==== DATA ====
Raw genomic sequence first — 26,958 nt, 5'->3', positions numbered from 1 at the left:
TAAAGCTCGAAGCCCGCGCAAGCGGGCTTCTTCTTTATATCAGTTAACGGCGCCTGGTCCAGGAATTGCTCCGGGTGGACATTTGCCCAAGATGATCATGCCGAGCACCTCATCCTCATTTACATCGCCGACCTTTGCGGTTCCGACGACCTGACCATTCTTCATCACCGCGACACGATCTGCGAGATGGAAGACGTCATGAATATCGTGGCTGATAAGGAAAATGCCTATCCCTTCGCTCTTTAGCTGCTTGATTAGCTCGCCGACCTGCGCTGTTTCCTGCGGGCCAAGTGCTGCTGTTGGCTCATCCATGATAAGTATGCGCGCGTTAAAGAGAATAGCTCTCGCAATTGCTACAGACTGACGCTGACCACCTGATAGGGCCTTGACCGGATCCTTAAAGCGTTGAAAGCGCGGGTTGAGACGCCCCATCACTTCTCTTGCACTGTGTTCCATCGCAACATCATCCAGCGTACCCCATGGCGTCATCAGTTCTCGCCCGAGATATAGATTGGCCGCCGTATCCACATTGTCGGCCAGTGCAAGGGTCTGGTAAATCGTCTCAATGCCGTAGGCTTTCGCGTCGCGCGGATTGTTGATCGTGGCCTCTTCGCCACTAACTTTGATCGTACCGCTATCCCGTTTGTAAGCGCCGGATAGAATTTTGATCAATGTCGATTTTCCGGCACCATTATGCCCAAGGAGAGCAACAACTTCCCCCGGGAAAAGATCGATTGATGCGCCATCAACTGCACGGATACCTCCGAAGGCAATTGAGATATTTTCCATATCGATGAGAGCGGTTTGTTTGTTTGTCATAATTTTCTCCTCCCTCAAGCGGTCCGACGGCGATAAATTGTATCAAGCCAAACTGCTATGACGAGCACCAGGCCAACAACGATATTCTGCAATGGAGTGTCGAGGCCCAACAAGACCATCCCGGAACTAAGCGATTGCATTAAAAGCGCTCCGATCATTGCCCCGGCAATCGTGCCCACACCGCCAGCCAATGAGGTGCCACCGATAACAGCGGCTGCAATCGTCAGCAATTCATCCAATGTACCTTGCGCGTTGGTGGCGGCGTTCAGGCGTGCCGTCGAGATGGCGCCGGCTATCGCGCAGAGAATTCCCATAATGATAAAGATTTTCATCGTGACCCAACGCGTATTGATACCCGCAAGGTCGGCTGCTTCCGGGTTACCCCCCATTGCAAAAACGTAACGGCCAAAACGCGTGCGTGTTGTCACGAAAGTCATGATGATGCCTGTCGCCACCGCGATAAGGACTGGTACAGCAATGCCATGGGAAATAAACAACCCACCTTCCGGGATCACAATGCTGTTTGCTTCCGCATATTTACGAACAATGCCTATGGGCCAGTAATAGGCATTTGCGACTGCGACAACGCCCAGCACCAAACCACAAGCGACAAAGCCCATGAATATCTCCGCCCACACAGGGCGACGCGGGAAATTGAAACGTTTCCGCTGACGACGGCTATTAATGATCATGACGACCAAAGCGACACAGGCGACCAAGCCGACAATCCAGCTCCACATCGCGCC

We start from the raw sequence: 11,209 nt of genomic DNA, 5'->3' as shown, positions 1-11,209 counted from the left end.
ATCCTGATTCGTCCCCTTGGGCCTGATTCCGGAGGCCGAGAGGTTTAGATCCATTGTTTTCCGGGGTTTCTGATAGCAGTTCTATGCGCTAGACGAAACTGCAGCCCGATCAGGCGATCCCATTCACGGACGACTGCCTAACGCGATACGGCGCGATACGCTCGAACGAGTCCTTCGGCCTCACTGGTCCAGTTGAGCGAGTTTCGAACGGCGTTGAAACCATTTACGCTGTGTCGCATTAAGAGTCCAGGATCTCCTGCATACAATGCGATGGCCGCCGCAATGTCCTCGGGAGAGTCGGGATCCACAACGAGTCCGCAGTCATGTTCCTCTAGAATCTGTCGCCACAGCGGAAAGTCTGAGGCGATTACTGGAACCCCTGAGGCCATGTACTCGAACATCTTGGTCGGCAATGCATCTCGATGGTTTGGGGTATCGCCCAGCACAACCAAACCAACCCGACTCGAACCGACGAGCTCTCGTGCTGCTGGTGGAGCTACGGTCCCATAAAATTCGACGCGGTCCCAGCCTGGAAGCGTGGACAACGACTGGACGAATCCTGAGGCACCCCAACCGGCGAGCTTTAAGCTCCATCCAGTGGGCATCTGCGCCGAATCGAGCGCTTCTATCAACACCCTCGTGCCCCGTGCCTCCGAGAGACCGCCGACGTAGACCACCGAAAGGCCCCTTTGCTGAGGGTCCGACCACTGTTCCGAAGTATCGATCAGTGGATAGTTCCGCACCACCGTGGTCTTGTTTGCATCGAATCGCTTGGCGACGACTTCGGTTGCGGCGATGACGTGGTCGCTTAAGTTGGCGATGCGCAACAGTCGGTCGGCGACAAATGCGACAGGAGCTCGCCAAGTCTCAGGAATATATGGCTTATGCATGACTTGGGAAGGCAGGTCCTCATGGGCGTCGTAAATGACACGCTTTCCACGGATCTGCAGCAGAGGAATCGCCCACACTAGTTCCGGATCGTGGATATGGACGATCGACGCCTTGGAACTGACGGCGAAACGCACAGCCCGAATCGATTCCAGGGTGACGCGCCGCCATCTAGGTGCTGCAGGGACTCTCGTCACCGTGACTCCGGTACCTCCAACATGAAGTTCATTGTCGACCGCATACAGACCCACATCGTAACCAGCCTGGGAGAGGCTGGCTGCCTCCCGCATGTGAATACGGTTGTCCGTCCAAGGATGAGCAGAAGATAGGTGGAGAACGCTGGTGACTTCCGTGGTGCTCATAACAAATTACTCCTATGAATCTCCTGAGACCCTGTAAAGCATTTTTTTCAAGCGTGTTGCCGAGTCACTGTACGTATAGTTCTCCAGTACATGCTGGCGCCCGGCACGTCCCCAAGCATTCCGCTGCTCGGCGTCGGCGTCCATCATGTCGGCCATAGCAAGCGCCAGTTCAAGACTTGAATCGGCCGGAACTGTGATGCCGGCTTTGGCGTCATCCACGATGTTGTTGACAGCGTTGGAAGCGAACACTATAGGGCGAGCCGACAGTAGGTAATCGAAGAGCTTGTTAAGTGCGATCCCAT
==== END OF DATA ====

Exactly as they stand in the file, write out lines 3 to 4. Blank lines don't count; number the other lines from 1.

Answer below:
We start from the raw sequence: 11,209 nt of genomic DNA, 5'->3' as shown, positions 1-11,209 counted from the left end.
ATCCTGATTCGTCCCCTTGGGCCTGATTCCGGAGGCCGAGAGGTTTAGATCCATTGTTTTCCGGGGTTTCTGATAGCAGTTCTATGCGCTAGACGAAACTGCAGCCCGATCAGGCGATCCCATTCACGGACGACTGCCTAACGCGATACGGCGCGATACGCTCGAACGAGTCCTTCGGCCTCACTGGTCCAGTTGAGCGAGTTTCGAACGGCGTTGAAACCATTTACGCTGTGTCGCATTAAGAGTCCAGGATCTCCTGCATACAATGCGATGGCCGCCGCAATGTCCTCGGGAGAGTCGGGATCCACAACGAGTCCGCAGTCATGTTCCTCTAGAATCTGTCGCCACAGCGGAAAGTCTGAGGCGATTACTGGAACCCCTGAGGCCATGTACTCGAACATCTTGGTCGGCAATGCATCTCGATGGTTTGGGGTATCGCCCAGCACAACCAAACCAACCCGACTCGAACCGACGAGCTCTCGTGCTGCTGGTGGAGCTACGGTCCCATAAAATTCGACGCGGTCCCAGCCTGGAAGCGTGGACAACGACTGGACGAATCCTGAGGCACCCCAACCGGCGAGCTTTAAGCTCCATCCAGTGGGCATCTGCGCCGAATCGAGCGCTTCTATCAACACCCTCGTGCCCCGTGCCTCCGAGAGACCGCCGACGTAGACCACCGAAAGGCCCCTTTGCTGAGGGTCCGACCACTGTTCCGAAGTATCGATCAGTGGATAGTTCCGCACCACCGTGGTCTTGTTTGCATCGAATCGCTTGGCGACGACTTCGGTTGCGGCGATGACGTGGTCGCTTAAGTTGGCGATGCGCAACAGTCGGTCGGCGACAAATGCGACAGGAGCTCGCCAAGTCTCAGGAATATATGGCTTATGCATGACTTGGGAAGGCAGGTCCTCATGGGCGTCGTAAATGACACGCTTTCCACGGATCTGCAGCAGAGGAATCGCCCACACTAGTTCCGGATCGTGGATATGGACGATCGACGCCTTGGAACTGACGGCGAAACGCACAGCCCGAATCGATTCCAGGGTGACGCGCCGCCATCTAGGTGCTGCAGGGACTCTCGTCACCGTGACTCCGGTACCTCCAACATGAAGTTCATTGTCGACCGCATACAGACCCACATCGTAACCAGCCTGGGAGAGGCTGGCTGCCTCCCGCATGTGAATACGGTTGTCCGTCCAAGGATGAGCAGAAGATAGGTGGAGAACGCTGGTGACTTCCGTGGTGCTCATAACAAATTACTCCTATGAATCTCCTGAGACCCTGTAAAGCATTTTTTTCAAGCGTGTTGCCGAGTCACTGTACGTATAGTTCTCCAGTACATGCTGGCGCCCGGCACGTCCCCAAGCATTCCGCTGCTCGGCGTCGGCGTCCATCATGTCGGCCATAGCAAGCGCCAGTTCAAGACTTGAATCGGCCGGAACTGTGATGCCGGCTTTGGCGTCATCCACGATGTTGTTGACAGCGTTGGAAGCGAACACTATAGGGCGAGCCGACAGTAGGTAATCGAAGAGCTTGTTAAGTGCGATCCCAT